For the past two years, you faithful readers of this blog have had to listen to me write about males, about studying seals which breed on the sand, at relatively easy to access locations and from the ‘luxury’ of a small wooden box in the dunes.
The Isle of May is a whole different story.
I might be repeating a bit from Sean’s last blog but as he has been here many times, I figure I’d say a bit about this “newbie’s” first impressions.
First off, out here there is no ‘quick trip’ to the store to pick up batteries or emergency chocolate this time. We aren’t completely off the grid here, there are occasional boats that come out with supplies as some personnel will be coming and leaving throughout the season, but it certainly makes you feel more removed from the world when it takes a thirty minute boat ride to get there. Personally this isn’t a bad thing…I more or less was happy to ‘run off into the field’ and forget about thesis writing for a few weeks. And I brought my own emergency chocolate…which is safely stored out of reach of the hordes of mice.
On that first day, Sean Hayley and I unpacked a bit then went for a wander around the island to get to know our surroundings. The island itself is a craggy rocky collection of gullies, pools, nooks and crannies. Burnett’s Leap, Kirkhaven, Rona Top, Karen’s Gulley…Sean listed off a seemingly endless list of names Hayley and I were desperately trying to commit to memory. It will get easier with time we know, but many of these places are already settled with mums and young pups so the learning curve will have to be quick!
As we crouched behind old stone walls with our binoculars, we looked for any ID markers which would indicate a female was a part of the long-term study that has been conducted on this island for years. After a while, the rest of the crew from the Sea Mammal Research Unit caught up and we wandered up to the North Horn for a pretty darn good view of the whole of the north of the island.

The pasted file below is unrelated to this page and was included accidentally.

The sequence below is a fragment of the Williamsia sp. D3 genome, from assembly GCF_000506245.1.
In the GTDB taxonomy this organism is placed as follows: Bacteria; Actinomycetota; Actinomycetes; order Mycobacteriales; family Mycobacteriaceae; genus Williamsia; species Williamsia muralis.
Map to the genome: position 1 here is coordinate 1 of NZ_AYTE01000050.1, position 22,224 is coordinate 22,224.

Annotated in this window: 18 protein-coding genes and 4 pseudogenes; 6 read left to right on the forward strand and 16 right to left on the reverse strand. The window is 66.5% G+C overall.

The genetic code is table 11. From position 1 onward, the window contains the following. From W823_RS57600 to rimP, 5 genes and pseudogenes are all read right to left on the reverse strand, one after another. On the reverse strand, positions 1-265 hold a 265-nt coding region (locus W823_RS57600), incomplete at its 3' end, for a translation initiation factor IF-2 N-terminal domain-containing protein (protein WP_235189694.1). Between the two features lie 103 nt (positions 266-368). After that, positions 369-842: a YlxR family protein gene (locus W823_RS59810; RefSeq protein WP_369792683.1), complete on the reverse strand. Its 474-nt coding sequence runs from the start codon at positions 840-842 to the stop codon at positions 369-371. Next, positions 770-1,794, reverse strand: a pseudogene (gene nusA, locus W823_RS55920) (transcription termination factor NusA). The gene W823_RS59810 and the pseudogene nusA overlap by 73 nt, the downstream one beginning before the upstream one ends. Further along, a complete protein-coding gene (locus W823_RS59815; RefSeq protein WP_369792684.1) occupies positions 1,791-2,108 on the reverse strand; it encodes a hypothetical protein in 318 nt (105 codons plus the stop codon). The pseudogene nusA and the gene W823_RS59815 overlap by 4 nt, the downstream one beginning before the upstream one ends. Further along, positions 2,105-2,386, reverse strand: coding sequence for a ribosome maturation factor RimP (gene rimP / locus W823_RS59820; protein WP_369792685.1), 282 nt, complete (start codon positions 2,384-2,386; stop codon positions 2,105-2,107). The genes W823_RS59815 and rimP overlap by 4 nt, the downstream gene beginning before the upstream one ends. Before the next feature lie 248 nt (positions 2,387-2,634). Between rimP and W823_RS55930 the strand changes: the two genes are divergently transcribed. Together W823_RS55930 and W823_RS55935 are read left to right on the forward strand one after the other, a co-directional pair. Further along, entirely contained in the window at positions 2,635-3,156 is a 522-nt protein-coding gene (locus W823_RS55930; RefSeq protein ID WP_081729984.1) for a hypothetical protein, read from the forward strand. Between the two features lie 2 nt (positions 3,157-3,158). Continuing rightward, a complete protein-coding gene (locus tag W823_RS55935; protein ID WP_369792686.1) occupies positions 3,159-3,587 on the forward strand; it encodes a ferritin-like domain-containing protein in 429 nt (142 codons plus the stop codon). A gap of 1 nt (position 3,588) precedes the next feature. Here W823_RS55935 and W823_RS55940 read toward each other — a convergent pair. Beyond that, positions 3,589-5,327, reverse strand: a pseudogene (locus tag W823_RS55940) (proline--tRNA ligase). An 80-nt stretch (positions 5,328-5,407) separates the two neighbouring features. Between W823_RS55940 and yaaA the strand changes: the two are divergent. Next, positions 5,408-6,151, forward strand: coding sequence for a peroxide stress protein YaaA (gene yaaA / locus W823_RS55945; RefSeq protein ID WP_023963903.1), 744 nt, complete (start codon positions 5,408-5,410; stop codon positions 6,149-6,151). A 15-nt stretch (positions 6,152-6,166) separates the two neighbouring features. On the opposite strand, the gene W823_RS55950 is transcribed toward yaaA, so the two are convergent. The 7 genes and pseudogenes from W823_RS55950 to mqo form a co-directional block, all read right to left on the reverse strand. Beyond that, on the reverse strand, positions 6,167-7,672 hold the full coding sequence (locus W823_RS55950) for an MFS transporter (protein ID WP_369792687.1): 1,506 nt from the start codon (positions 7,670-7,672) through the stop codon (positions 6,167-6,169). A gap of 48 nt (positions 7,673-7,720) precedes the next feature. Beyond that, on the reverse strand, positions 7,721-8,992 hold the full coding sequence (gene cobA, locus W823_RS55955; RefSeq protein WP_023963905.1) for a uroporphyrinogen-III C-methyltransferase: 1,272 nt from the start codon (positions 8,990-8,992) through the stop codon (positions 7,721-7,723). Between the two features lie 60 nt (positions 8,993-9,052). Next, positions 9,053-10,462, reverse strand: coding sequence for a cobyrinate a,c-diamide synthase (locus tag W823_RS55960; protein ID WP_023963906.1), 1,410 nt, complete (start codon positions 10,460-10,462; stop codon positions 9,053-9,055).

The next two days turned into a bit of a routine of wandering the island looking for females, cooking amazing food, and playing card games into the night. Since the weather wasn’t exactly ideal to start out in the field, as Sean mentioned, we worked diligently on making our heart-rate monitoring equipment Model 2.0. Quickly Hayley and I learned that this type of research was about 70% observation and behavioural work, and another 30% shop class. We cut ‘ballistic nylon’, scraped plastic discs, set up wiring, and sewed (Hayley is now a MASTER of the sewing machine….of which I still cannot fathom how to work) until we had roughly 20 devices ready for deployment.
We just needed a female….
At lunch today, the team discussed there might be a good female in the north, and all of a sudden it was go time. Gathering equipment in clearly labeled bags, neatly organized into a tackle box, protective gear was donned, wooly hats were on….and before you knew if our device was on the female and running, and we were recording!
Now that we have one female tagged it will be an ongoing tradeoff of getting more females into our sample and getting reliable behavioural observations to match to the heart-rate traces. There will be plenty of days of sitting quietly on a hillock, ducking out of the wind; and other days of hectic processing of data. So for now, I will raise a glass to our first deployment and wait in anticipation to see what the data looks like tomorrow!